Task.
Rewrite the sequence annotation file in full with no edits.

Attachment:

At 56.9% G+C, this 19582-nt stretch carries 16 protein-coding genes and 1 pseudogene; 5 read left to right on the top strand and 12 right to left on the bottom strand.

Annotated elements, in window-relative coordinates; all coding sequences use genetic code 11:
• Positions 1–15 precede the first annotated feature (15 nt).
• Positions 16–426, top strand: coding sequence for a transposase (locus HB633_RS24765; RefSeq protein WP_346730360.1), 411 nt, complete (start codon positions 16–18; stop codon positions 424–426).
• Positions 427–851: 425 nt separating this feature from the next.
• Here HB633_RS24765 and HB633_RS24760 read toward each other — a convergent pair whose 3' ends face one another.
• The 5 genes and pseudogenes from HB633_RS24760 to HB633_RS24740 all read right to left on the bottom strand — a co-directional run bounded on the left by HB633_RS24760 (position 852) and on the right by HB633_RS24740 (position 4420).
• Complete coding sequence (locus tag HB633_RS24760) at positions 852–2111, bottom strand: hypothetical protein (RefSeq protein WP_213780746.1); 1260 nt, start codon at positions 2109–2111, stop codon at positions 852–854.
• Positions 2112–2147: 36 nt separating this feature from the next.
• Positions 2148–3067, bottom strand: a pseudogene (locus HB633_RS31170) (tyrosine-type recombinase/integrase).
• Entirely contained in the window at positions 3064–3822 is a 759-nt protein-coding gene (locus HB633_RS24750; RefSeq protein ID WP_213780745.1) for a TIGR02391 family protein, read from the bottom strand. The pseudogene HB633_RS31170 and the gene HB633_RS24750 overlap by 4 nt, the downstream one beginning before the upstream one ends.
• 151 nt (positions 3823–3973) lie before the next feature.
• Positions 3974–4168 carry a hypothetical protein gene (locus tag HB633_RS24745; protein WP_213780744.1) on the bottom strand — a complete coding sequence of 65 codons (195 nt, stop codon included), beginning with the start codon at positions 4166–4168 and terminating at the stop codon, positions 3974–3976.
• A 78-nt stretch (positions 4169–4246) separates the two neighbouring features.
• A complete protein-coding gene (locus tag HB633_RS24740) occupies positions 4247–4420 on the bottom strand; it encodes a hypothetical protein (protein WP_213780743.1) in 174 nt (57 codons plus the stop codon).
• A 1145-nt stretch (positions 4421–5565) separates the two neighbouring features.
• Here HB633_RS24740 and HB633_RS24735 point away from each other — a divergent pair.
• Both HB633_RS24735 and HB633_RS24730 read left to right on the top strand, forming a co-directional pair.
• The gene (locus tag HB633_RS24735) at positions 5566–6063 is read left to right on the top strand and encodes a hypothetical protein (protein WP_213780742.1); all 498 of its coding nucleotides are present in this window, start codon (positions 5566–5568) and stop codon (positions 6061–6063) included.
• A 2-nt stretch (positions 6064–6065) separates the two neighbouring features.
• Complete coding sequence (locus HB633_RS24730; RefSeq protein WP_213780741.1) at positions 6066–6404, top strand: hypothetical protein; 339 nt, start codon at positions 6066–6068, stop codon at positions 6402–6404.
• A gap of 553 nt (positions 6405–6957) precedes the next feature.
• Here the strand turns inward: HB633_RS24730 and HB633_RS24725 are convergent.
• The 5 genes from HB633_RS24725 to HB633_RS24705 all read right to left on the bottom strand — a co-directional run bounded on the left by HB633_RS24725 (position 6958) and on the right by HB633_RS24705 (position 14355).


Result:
At 56.9% G+C, this 19582-nt stretch carries 16 protein-coding genes and 1 pseudogene; 5 read left to right on the top strand and 12 right to left on the bottom strand.

Annotated elements, in window-relative coordinates; all coding sequences use genetic code 11:
• Positions 1–15 precede the first annotated feature (15 nt).
• Positions 16–426, top strand: coding sequence for a transposase (locus HB633_RS24765; RefSeq protein WP_346730360.1), 411 nt, complete (start codon positions 16–18; stop codon positions 424–426).
• Positions 427–851: 425 nt separating this feature from the next.
• Here HB633_RS24765 and HB633_RS24760 read toward each other — a convergent pair whose 3' ends face one another.
• The 5 genes and pseudogenes from HB633_RS24760 to HB633_RS24740 all read right to left on the bottom strand — a co-directional run bounded on the left by HB633_RS24760 (position 852) and on the right by HB633_RS24740 (position 4420).
• Complete coding sequence (locus tag HB633_RS24760) at positions 852–2111, bottom strand: hypothetical protein (RefSeq protein WP_213780746.1); 1260 nt, start codon at positions 2109–2111, stop codon at positions 852–854.
• Positions 2112–2147: 36 nt separating this feature from the next.
• Positions 2148–3067, bottom strand: a pseudogene (locus HB633_RS31170) (tyrosine-type recombinase/integrase).
• Entirely contained in the window at positions 3064–3822 is a 759-nt protein-coding gene (locus HB633_RS24750; RefSeq protein ID WP_213780745.1) for a TIGR02391 family protein, read from the bottom strand. The pseudogene HB633_RS31170 and the gene HB633_RS24750 overlap by 4 nt, the downstream one beginning before the upstream one ends.
• 151 nt (positions 3823–3973) lie before the next feature.
• Positions 3974–4168 carry a hypothetical protein gene (locus tag HB633_RS24745; protein WP_213780744.1) on the bottom strand — a complete coding sequence of 65 codons (195 nt, stop codon included), beginning with the start codon at positions 4166–4168 and terminating at the stop codon, positions 3974–3976.
• A 78-nt stretch (positions 4169–4246) separates the two neighbouring features.
• A complete protein-coding gene (locus tag HB633_RS24740) occupies positions 4247–4420 on the bottom strand; it encodes a hypothetical protein (protein WP_213780743.1) in 174 nt (57 codons plus the stop codon).
• A 1145-nt stretch (positions 4421–5565) separates the two neighbouring features.
• Here HB633_RS24740 and HB633_RS24735 point away from each other — a divergent pair.
• Both HB633_RS24735 and HB633_RS24730 read left to right on the top strand, forming a co-directional pair.
• The gene (locus tag HB633_RS24735) at positions 5566–6063 is read left to right on the top strand and encodes a hypothetical protein (protein WP_213780742.1); all 498 of its coding nucleotides are present in this window, start codon (positions 5566–5568) and stop codon (positions 6061–6063) included.
• A 2-nt stretch (positions 6064–6065) separates the two neighbouring features.
• Complete coding sequence (locus HB633_RS24730; RefSeq protein WP_213780741.1) at positions 6066–6404, top strand: hypothetical protein; 339 nt, start codon at positions 6066–6068, stop codon at positions 6402–6404.
• A gap of 553 nt (positions 6405–6957) precedes the next feature.
• Here the strand turns inward: HB633_RS24730 and HB633_RS24725 are convergent.
• The 5 genes from HB633_RS24725 to HB633_RS24705 all read right to left on the bottom strand — a co-directional run bounded on the left by HB633_RS24725 (position 6958) and on the right by HB633_RS24705 (position 14355).